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at "the Gate of the Burning Crown," he stands beneath the Royal Arch of the Planetary Spheres. Immediately beyond is the "Stone of God," where he receives from the Divine Occupant a "Crown of Illumination," the "Atf"-crown of Egypt, fashioned after the zodiacal light of highest heaven. And behind the throne rises the final "Gate of Peace" with its seven crowns of joy.

But not as yet can the Illuminate attain the infinite serenity which lies beyond that gate. Death and judgment are not the only secrets to be disclosed when the eye of faith becomes the eye of sight. The place of the divine birth, the chamber in the "Fields of Aahlu," must be visited before the Illuminate become the Master of the secret. And as he passes portal after portal of the fields (cxlvii.), he recites the titles of her whose habitation he now approaches: the "Mistress of Holy Awe," the "Mistress of Heaven," the "Regent of the Earth," the "Help of the Meek-hearted,"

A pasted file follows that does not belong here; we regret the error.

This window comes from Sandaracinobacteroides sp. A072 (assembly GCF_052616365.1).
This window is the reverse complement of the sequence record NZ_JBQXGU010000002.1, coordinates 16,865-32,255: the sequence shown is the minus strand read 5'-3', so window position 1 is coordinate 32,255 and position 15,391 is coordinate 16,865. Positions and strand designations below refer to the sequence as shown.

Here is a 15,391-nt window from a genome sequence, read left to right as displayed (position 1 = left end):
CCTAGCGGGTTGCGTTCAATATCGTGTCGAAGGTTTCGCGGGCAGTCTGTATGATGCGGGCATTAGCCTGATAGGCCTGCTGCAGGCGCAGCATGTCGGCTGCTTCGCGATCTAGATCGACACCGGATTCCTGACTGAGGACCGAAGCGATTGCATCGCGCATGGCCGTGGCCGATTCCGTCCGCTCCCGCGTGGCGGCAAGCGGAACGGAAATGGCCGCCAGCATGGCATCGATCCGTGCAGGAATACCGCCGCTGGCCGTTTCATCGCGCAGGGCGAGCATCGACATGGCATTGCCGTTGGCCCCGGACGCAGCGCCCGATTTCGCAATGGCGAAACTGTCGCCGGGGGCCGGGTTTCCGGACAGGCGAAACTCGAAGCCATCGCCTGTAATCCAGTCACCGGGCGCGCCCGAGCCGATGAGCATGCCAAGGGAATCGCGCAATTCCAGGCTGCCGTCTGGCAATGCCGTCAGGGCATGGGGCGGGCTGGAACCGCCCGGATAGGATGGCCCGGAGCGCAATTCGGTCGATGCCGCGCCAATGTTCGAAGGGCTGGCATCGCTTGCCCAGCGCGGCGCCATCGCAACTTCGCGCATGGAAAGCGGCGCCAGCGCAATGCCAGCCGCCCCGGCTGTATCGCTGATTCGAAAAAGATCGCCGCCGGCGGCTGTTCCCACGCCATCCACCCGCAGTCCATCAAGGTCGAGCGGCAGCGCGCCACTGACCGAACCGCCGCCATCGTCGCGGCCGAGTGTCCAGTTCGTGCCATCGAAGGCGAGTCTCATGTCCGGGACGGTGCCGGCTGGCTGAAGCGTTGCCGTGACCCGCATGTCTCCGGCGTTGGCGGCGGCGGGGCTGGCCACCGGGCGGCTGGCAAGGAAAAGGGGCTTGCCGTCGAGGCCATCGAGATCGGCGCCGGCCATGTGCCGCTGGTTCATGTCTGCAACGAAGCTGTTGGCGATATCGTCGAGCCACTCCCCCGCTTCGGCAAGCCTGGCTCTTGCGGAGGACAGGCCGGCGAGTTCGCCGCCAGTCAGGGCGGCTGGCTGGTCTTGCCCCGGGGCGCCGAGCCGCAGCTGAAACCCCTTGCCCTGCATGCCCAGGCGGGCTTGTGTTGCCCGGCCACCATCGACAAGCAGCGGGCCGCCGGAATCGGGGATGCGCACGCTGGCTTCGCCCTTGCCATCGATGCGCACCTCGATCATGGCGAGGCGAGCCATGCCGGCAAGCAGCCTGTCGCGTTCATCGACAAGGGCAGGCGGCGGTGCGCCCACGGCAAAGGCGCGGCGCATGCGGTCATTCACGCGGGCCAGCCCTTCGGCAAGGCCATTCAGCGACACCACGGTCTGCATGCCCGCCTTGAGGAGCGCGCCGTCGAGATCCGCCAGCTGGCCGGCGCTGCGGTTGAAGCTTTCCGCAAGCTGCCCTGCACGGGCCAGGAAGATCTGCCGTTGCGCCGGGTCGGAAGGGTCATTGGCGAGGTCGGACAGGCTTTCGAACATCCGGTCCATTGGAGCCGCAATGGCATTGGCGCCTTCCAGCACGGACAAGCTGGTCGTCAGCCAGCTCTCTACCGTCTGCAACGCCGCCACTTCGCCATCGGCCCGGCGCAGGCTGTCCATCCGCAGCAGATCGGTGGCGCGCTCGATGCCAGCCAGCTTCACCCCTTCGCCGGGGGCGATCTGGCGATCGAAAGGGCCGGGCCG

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the "Mistress of Prayer," the "Light of the Secret River." Then, having learnt the majesty of its queen, he scans the sevenfold arch, the Mystery of the Transcendent Heaven (cxlviii.); to hold converse with the seven Supreme Intelligences who overarch the Splendour of Creation.